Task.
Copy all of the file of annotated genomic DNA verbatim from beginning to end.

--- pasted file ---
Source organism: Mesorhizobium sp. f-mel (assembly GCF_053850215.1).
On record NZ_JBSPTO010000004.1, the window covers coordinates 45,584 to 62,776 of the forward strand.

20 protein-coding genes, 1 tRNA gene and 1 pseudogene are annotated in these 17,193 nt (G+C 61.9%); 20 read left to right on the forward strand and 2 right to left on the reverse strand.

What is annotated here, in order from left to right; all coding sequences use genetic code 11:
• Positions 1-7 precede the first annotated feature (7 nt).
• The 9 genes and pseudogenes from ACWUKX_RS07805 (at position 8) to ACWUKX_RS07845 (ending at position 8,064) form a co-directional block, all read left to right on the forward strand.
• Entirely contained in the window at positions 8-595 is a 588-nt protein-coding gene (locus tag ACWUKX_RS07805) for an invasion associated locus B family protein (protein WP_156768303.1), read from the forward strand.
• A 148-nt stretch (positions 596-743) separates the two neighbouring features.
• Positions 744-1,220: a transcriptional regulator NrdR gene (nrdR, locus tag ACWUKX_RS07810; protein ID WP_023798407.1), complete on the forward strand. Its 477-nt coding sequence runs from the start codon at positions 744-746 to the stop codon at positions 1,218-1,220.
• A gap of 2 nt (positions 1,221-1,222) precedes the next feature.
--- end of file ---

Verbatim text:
Source organism: Mesorhizobium sp. f-mel (assembly GCF_053850215.1).
On record NZ_JBSPTO010000004.1, the window covers coordinates 45,584 to 62,776 of the forward strand.

20 protein-coding genes, 1 tRNA gene and 1 pseudogene are annotated in these 17,193 nt (G+C 61.9%); 20 read left to right on the forward strand and 2 right to left on the reverse strand.

What is annotated here, in order from left to right; all coding sequences use genetic code 11:
• Positions 1-7 precede the first annotated feature (7 nt).
• The 9 genes and pseudogenes from ACWUKX_RS07805 (at position 8) to ACWUKX_RS07845 (ending at position 8,064) form a co-directional block, all read left to right on the forward strand.
• Entirely contained in the window at positions 8-595 is a 588-nt protein-coding gene (locus tag ACWUKX_RS07805) for an invasion associated locus B family protein (protein WP_156768303.1), read from the forward strand.
• A 148-nt stretch (positions 596-743) separates the two neighbouring features.
• Positions 744-1,220: a transcriptional regulator NrdR gene (nrdR, locus tag ACWUKX_RS07810; protein ID WP_023798407.1), complete on the forward strand. Its 477-nt coding sequence runs from the start codon at positions 744-746 to the stop codon at positions 1,218-1,220.
• A gap of 2 nt (positions 1,221-1,222) precedes the next feature.